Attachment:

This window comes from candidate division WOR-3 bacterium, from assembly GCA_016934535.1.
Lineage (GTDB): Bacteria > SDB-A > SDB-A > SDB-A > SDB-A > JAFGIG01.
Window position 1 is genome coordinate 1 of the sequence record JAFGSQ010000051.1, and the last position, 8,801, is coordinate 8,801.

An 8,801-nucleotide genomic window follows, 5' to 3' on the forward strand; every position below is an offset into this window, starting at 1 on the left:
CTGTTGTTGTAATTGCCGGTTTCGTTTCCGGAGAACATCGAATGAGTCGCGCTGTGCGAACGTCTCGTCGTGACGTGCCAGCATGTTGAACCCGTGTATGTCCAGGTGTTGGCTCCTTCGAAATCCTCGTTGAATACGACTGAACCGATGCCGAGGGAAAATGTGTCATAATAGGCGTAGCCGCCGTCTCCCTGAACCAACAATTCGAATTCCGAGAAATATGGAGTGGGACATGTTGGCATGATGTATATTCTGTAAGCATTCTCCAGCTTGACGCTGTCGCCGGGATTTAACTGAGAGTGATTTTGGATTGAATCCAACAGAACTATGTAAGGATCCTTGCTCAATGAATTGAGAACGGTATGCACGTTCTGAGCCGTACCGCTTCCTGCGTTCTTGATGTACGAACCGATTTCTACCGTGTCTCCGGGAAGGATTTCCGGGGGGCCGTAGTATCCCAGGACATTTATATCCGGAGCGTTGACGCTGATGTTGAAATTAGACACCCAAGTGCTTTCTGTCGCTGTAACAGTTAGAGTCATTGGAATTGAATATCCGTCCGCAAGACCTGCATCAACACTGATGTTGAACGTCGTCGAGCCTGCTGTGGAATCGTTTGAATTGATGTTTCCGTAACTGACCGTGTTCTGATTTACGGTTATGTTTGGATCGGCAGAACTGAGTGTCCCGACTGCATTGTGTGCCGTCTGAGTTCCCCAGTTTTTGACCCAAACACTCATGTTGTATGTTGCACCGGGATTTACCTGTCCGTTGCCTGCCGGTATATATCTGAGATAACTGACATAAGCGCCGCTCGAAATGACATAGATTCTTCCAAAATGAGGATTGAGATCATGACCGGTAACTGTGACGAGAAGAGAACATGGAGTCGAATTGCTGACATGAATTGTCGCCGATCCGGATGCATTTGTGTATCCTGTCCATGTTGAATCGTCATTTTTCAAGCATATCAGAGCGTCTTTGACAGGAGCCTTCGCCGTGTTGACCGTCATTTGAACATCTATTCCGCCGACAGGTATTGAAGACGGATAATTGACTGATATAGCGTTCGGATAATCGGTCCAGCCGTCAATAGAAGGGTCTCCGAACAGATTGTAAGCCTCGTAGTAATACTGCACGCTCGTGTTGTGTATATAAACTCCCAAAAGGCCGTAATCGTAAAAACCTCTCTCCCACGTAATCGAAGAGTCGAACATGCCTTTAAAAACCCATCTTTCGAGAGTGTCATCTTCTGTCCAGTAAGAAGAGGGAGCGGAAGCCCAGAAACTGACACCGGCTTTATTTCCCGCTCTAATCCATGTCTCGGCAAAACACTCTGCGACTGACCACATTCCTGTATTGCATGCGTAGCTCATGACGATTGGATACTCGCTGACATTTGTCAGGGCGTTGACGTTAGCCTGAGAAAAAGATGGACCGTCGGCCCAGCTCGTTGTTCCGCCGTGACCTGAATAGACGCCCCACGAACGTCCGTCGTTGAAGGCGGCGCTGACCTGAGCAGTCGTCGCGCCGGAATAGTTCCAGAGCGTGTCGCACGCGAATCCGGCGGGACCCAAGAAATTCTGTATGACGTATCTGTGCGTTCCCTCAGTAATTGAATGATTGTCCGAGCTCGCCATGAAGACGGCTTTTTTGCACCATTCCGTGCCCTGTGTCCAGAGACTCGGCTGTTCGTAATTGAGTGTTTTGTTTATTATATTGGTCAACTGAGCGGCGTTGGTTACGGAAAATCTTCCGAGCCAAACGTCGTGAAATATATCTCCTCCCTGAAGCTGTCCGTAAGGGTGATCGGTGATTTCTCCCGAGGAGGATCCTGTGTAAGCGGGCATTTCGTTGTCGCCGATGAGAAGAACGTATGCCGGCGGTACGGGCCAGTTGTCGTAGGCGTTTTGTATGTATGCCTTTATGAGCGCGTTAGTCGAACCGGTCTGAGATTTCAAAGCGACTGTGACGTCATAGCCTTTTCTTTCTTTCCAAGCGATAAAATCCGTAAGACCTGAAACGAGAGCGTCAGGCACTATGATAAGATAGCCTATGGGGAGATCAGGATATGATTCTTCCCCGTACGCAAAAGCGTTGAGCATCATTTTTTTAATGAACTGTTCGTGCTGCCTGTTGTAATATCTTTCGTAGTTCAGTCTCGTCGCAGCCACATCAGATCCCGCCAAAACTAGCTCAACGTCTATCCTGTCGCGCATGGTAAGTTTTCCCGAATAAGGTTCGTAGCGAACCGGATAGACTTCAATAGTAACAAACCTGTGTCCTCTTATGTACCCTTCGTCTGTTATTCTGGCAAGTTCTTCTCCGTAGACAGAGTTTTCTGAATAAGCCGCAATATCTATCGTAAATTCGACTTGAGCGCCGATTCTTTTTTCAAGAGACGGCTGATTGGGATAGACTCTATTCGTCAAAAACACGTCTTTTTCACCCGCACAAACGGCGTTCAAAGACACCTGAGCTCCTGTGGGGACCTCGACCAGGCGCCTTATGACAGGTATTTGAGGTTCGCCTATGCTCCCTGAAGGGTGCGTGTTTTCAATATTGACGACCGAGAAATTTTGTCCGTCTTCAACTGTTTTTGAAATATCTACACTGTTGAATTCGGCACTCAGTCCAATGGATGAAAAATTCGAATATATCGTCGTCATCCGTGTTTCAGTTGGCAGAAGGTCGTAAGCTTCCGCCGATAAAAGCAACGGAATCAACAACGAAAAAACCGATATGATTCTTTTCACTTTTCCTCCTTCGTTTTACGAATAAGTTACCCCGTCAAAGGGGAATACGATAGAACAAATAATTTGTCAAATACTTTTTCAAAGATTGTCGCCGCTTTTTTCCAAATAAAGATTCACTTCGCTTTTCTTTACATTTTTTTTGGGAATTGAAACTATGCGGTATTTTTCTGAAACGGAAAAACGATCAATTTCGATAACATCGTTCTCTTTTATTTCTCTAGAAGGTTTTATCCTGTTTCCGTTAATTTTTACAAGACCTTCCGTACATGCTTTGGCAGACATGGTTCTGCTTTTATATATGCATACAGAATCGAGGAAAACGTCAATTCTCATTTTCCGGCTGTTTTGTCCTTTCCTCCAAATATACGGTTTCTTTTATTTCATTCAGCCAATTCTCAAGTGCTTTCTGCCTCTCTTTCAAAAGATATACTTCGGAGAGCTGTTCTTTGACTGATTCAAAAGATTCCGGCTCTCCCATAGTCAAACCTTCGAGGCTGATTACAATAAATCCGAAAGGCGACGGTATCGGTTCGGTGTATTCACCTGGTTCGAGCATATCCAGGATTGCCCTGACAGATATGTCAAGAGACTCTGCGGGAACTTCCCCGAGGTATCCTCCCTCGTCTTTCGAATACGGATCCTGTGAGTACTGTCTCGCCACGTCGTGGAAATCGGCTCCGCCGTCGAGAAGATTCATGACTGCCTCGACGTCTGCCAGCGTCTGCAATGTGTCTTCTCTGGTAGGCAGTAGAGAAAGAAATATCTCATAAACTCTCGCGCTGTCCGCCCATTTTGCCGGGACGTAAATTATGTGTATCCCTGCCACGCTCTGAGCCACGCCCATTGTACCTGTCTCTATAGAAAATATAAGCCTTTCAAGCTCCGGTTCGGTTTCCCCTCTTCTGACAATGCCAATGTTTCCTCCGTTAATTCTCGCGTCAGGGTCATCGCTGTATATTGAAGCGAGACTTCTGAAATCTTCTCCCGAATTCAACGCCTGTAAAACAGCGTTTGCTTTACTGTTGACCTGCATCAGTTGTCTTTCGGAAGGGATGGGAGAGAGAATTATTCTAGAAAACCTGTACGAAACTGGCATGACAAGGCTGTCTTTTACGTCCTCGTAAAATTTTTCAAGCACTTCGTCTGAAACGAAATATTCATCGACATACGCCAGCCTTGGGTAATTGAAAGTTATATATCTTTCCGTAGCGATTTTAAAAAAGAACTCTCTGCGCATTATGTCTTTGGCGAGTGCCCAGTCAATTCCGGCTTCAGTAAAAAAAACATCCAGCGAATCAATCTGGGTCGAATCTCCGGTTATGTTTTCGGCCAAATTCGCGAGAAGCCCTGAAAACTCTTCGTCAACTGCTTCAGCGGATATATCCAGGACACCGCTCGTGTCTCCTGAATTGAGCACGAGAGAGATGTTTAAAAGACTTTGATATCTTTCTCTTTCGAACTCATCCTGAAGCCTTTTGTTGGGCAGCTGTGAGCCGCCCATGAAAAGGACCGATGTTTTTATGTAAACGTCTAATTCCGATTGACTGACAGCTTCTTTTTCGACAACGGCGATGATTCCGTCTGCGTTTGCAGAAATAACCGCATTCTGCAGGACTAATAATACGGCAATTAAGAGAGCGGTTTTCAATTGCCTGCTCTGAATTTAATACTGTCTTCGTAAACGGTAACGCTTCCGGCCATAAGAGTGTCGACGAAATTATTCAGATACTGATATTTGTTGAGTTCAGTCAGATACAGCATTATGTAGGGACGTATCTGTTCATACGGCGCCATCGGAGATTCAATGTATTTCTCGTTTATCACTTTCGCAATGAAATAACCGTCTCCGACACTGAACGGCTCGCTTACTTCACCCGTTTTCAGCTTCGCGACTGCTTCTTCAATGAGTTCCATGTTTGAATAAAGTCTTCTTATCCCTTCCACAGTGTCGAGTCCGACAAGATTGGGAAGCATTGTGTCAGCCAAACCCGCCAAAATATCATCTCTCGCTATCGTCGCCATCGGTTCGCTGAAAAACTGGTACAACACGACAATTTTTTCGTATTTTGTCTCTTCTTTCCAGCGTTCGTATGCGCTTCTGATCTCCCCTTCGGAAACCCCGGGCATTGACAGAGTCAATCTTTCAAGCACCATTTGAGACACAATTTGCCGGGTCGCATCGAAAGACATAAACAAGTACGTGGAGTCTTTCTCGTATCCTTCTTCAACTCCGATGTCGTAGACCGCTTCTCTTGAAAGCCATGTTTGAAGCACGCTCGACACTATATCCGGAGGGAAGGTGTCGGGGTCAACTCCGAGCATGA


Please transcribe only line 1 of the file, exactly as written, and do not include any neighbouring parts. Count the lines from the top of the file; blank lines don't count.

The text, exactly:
This window comes from candidate division WOR-3 bacterium, from assembly GCA_016934535.1.